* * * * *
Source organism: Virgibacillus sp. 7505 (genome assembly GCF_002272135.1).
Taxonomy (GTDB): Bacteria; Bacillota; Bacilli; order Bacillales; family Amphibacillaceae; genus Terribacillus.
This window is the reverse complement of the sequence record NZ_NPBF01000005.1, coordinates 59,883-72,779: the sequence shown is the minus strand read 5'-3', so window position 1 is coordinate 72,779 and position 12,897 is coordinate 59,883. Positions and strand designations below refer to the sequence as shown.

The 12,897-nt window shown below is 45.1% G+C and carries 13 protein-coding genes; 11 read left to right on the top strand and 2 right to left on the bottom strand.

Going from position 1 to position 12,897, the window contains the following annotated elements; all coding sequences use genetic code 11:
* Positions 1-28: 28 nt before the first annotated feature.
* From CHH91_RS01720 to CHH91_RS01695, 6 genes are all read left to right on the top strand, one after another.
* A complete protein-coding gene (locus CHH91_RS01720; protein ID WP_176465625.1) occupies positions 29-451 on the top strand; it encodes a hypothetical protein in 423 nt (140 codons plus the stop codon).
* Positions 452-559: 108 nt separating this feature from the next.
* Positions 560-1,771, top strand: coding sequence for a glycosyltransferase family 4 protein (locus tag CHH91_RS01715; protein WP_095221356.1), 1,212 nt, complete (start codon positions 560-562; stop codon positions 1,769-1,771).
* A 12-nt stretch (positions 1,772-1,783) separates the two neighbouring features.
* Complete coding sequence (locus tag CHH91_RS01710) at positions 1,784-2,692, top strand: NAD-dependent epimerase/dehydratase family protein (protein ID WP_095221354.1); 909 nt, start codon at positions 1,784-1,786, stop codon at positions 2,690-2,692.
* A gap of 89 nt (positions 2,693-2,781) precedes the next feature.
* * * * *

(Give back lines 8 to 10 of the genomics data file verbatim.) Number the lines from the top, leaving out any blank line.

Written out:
* A complete protein-coding gene (locus CHH91_RS01720; protein ID WP_176465625.1) occupies positions 29-451 on the top strand; it encodes a hypothetical protein in 423 nt (140 codons plus the stop codon).
* Positions 452-559: 108 nt separating this feature from the next.
* Positions 560-1,771, top strand: coding sequence for a glycosyltransferase family 4 protein (locus tag CHH91_RS01715; protein WP_095221356.1), 1,212 nt, complete (start codon positions 560-562; stop codon positions 1,769-1,771).